There seem to be several sticking points.   The difference between raising rates on taxpayers making $400,000 and $1,000,000 (Obama and the left would prefer the lower number).  There has certainly been movement here - the President started at raising rates on incomes of $200,000 and the Speaker rejected any raise in rates.   Both sides would limit the use of deductions for the highest income taxpayers.  They both seem to have agreed to raise rates to 20% on capital gains.  Although some of the hard left would prefer no capital gains differential.

The President has dropped his plan to extend the Social Security rate cut.  So it seems for sure that rate will go up on January 1.  And in my opinion, it should.   They seem to have agreed on modifying the COLA for Social Security to an index that would rise a bit slower and has an assumption that when prices rise in one area people substitute consumption of other products.   That seems like real progress.   Where they remain apart is the Boehner proposal to gradually raise the eligibility age for Medicare to 67.   That was done in the 1983 compromise for Social Security benefits and seems like an eminently reasonable change to Medicare.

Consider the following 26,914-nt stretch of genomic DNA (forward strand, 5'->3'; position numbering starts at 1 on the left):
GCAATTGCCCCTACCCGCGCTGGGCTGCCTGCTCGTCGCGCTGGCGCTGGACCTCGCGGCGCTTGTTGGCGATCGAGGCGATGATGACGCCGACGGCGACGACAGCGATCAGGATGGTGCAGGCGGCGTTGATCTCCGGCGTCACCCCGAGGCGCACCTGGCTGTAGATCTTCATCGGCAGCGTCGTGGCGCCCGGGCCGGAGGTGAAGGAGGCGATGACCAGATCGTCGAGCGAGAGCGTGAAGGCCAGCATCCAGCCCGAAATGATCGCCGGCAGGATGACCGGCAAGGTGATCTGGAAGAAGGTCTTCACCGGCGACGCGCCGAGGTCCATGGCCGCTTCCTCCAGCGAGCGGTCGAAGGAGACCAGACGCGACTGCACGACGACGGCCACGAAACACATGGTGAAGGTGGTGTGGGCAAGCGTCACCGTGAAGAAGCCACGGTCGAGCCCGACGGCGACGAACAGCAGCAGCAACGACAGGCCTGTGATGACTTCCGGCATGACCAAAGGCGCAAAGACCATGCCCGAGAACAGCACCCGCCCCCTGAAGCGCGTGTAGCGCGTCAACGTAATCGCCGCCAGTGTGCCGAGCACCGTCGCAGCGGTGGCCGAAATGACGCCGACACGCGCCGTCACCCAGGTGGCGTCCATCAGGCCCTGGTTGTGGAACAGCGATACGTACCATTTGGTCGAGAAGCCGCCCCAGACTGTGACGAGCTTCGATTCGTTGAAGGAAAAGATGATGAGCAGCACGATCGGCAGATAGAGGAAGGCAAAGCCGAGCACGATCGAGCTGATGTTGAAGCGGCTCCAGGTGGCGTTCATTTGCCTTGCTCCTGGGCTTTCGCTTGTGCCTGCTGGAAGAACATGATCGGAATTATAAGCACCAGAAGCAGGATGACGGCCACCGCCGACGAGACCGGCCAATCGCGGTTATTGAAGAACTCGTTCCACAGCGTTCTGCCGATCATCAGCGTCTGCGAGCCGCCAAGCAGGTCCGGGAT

The gulf on Estate Taxes is pretty large.  The President would like to both raise rates (to 45%) and lower limits (to $3.5 million) while Boehner would like to keep rates and set the exclusion at $5 million.  While I believe the Speaker's plan is appropriate, this seems like an issue where the difference could be split and then indexed.